Mobile gaming is all about free-to-play. And the whole premise that lies at the heart of free-to-play is the promise of free entertainment. Players can engage with the content without having to spend money. That’s clearly not the business model at the heart of say the film industry – you need to pay the admission price to go see a movie. Not to mention you need to buy the ticket “blindly” before you were able to see what the movie was about. In mobile games, not only is spending optional. Players can decide to spend in the game after they have engaged with it extensively. It’s like they can test drive the car for as long as they please, never have to buy it – and then decide to spend on a fancier muffler or a car freshener if they want (or in some cases a faster engine and flame throwers).
In other words, at the very beginning of the funnel, the main thing that gets players to engage with the product, lies the promise of free entertainment. Incidentally that’s why retentions are lower for Sunday installs. More people are downloading games because more people are off work and have free time to spare. But there is very little commitment associated to downloading a game and trying it out. The reason there are more users downloading games on Sundays is because there are more users simply downloading the game because they know there is no commitment associated to doing that – they are just killing time for free. And that translates overall by lower retention rates.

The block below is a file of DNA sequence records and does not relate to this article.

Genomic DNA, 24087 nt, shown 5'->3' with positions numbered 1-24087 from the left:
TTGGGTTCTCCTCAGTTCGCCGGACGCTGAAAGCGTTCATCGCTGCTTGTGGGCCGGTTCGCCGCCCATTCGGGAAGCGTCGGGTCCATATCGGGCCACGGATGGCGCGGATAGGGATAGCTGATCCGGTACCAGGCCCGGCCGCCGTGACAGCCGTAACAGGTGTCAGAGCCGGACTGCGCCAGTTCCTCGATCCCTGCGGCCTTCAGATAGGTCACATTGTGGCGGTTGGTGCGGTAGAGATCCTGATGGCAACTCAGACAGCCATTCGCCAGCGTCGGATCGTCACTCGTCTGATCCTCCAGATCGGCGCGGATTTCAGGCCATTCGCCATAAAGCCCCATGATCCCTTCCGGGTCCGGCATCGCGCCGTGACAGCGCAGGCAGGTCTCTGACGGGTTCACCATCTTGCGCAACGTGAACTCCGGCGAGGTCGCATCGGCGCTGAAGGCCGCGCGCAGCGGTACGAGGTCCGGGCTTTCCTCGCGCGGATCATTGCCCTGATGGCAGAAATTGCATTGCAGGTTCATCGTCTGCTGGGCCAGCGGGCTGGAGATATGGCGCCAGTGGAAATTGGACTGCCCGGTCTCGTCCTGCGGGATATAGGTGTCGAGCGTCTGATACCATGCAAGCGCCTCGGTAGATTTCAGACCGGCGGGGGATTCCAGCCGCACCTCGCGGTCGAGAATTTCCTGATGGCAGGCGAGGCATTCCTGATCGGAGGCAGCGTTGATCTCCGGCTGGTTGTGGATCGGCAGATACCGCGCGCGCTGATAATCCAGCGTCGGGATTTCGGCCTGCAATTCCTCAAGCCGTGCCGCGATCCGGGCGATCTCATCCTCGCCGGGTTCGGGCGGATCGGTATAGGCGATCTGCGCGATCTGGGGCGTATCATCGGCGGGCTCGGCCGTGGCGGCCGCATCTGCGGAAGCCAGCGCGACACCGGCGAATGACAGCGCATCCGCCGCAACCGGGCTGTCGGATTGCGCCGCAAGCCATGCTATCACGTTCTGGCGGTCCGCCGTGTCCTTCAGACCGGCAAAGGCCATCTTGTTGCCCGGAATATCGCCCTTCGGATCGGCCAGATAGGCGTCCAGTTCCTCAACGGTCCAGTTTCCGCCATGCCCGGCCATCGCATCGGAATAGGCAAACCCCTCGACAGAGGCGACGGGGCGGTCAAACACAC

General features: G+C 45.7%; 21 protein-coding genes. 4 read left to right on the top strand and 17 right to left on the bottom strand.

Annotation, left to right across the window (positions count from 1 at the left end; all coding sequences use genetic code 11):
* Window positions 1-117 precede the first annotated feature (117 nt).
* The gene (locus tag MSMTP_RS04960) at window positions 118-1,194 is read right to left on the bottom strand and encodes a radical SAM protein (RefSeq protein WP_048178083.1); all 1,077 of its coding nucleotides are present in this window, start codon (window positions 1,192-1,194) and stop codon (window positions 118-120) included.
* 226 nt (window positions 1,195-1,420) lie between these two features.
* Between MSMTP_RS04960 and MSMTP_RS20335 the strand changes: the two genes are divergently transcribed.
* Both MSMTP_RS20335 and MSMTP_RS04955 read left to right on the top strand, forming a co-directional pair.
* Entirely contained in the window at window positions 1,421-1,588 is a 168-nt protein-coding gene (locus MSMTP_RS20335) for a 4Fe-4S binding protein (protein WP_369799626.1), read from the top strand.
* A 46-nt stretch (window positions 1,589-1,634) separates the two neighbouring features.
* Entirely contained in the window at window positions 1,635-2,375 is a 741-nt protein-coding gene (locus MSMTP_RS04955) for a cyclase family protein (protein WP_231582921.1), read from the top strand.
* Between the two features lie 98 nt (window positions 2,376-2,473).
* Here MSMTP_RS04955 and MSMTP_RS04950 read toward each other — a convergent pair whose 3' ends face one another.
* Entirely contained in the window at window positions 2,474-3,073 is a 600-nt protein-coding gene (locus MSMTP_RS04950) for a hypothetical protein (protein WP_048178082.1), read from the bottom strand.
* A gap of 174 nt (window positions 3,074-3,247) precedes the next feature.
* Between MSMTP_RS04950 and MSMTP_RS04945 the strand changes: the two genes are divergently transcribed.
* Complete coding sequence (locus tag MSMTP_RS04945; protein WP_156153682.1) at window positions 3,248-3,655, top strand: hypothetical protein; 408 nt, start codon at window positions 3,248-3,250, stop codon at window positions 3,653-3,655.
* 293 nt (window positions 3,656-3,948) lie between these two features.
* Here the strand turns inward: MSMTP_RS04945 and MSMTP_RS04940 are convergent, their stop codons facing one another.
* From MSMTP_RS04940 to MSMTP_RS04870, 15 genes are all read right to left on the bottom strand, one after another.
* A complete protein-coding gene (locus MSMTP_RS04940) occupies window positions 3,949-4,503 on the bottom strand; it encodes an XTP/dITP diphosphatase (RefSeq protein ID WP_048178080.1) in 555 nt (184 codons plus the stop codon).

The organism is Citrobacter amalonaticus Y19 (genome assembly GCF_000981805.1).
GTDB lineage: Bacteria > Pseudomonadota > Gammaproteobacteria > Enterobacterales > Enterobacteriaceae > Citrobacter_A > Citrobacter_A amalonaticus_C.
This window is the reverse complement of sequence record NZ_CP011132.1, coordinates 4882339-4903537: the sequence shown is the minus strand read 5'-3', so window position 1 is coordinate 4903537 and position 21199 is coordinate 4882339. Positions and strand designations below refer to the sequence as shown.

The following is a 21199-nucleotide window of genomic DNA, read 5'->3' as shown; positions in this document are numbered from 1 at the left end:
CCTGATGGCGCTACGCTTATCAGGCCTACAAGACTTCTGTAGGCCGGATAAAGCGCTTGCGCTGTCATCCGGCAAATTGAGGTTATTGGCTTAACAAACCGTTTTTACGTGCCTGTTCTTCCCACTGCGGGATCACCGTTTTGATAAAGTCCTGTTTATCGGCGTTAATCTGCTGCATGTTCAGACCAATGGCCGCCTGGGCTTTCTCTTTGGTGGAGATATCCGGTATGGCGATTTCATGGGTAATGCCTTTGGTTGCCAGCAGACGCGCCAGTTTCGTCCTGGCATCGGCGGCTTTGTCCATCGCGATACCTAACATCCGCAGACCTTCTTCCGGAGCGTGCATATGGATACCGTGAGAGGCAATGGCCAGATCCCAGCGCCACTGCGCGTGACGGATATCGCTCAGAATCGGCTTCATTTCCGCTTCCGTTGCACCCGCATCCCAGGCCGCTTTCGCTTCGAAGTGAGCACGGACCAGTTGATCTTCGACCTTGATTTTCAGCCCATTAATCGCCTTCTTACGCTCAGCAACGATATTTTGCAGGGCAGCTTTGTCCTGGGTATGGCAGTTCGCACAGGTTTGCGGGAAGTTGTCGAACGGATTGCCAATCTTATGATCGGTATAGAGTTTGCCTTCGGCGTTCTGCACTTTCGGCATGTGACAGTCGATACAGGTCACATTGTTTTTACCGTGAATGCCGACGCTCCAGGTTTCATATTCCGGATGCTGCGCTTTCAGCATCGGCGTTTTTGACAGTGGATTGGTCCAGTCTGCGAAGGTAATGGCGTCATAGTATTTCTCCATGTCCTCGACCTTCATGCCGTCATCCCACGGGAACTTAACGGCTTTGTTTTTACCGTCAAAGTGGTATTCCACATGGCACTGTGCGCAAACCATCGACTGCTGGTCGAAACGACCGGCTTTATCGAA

So, spending in mobile games is not the same as spending for other forms of entertainment. Spending is what allows you to actually consume the product for movies, the circus, an art expo, etc. In mobile games, spending is not a prerequisite for consumption. Even more, the whole userbase is built on this promise of free entertainment.